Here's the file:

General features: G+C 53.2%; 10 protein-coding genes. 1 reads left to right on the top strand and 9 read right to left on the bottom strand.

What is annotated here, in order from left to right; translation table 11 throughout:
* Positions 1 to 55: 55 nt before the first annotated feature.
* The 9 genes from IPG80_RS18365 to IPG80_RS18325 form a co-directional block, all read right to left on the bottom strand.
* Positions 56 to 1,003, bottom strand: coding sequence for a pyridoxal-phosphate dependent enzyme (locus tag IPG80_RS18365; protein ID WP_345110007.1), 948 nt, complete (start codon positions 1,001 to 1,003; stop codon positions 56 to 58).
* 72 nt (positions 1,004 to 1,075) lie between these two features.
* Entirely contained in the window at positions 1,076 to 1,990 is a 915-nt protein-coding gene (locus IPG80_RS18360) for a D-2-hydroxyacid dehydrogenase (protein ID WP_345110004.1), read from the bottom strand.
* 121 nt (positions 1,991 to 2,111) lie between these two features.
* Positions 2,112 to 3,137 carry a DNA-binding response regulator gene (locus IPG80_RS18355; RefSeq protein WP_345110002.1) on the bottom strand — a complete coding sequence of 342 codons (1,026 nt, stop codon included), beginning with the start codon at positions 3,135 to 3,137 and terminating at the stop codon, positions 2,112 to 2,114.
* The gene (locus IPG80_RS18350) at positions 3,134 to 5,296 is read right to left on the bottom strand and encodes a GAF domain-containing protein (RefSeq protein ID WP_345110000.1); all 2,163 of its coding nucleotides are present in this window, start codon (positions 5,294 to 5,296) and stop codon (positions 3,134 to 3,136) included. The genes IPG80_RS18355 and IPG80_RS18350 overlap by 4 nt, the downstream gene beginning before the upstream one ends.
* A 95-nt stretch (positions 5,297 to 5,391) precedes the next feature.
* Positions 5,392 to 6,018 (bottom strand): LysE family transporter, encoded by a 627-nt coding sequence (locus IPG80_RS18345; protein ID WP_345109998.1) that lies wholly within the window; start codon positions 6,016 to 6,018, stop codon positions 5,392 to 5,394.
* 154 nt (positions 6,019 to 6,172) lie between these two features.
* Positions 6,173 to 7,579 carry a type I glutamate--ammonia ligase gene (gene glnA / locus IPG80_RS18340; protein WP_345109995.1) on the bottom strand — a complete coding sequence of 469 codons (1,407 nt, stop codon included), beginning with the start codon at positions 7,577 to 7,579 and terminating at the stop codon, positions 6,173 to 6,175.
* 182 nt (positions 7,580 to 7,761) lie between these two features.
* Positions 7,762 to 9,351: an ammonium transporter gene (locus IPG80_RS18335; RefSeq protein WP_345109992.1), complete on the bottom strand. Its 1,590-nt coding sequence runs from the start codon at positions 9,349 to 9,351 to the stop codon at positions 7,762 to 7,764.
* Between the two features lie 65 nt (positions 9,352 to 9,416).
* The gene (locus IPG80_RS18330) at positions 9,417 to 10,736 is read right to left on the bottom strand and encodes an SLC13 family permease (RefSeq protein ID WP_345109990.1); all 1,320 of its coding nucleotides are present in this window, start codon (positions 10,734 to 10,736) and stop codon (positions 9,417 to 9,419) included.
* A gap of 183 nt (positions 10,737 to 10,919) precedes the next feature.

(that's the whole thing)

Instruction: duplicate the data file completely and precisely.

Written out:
General features: G+C 53.2%; 10 protein-coding genes. 1 reads left to right on the top strand and 9 read right to left on the bottom strand.

What is annotated here, in order from left to right; translation table 11 throughout:
* Positions 1 to 55: 55 nt before the first annotated feature.
* The 9 genes from IPG80_RS18365 to IPG80_RS18325 form a co-directional block, all read right to left on the bottom strand.
* Positions 56 to 1,003, bottom strand: coding sequence for a pyridoxal-phosphate dependent enzyme (locus tag IPG80_RS18365; protein ID WP_345110007.1), 948 nt, complete (start codon positions 1,001 to 1,003; stop codon positions 56 to 58).
* 72 nt (positions 1,004 to 1,075) lie between these two features.
* Entirely contained in the window at positions 1,076 to 1,990 is a 915-nt protein-coding gene (locus IPG80_RS18360) for a D-2-hydroxyacid dehydrogenase (protein ID WP_345110004.1), read from the bottom strand.
* 121 nt (positions 1,991 to 2,111) lie between these two features.
* Positions 2,112 to 3,137 carry a DNA-binding response regulator gene (locus IPG80_RS18355; RefSeq protein WP_345110002.1) on the bottom strand — a complete coding sequence of 342 codons (1,026 nt, stop codon included), beginning with the start codon at positions 3,135 to 3,137 and terminating at the stop codon, positions 2,112 to 2,114.
* The gene (locus IPG80_RS18350) at positions 3,134 to 5,296 is read right to left on the bottom strand and encodes a GAF domain-containing protein (RefSeq protein ID WP_345110000.1); all 2,163 of its coding nucleotides are present in this window, start codon (positions 5,294 to 5,296) and stop codon (positions 3,134 to 3,136) included. The genes IPG80_RS18355 and IPG80_RS18350 overlap by 4 nt, the downstream gene beginning before the upstream one ends.
* A 95-nt stretch (positions 5,297 to 5,391) precedes the next feature.
* Positions 5,392 to 6,018 (bottom strand): LysE family transporter, encoded by a 627-nt coding sequence (locus IPG80_RS18345; protein ID WP_345109998.1) that lies wholly within the window; start codon positions 6,016 to 6,018, stop codon positions 5,392 to 5,394.
* 154 nt (positions 6,019 to 6,172) lie between these two features.
* Positions 6,173 to 7,579 carry a type I glutamate--ammonia ligase gene (gene glnA / locus IPG80_RS18340; protein WP_345109995.1) on the bottom strand — a complete coding sequence of 469 codons (1,407 nt, stop codon included), beginning with the start codon at positions 7,577 to 7,579 and terminating at the stop codon, positions 6,173 to 6,175.
* 182 nt (positions 7,580 to 7,761) lie between these two features.
* Positions 7,762 to 9,351: an ammonium transporter gene (locus IPG80_RS18335; RefSeq protein WP_345109992.1), complete on the bottom strand. Its 1,590-nt coding sequence runs from the start codon at positions 9,349 to 9,351 to the stop codon at positions 7,762 to 7,764.
* Between the two features lie 65 nt (positions 9,352 to 9,416).
* The gene (locus IPG80_RS18330) at positions 9,417 to 10,736 is read right to left on the bottom strand and encodes an SLC13 family permease (RefSeq protein ID WP_345109990.1); all 1,320 of its coding nucleotides are present in this window, start codon (positions 10,734 to 10,736) and stop codon (positions 9,417 to 9,419) included.
* A gap of 183 nt (positions 10,737 to 10,919) precedes the next feature.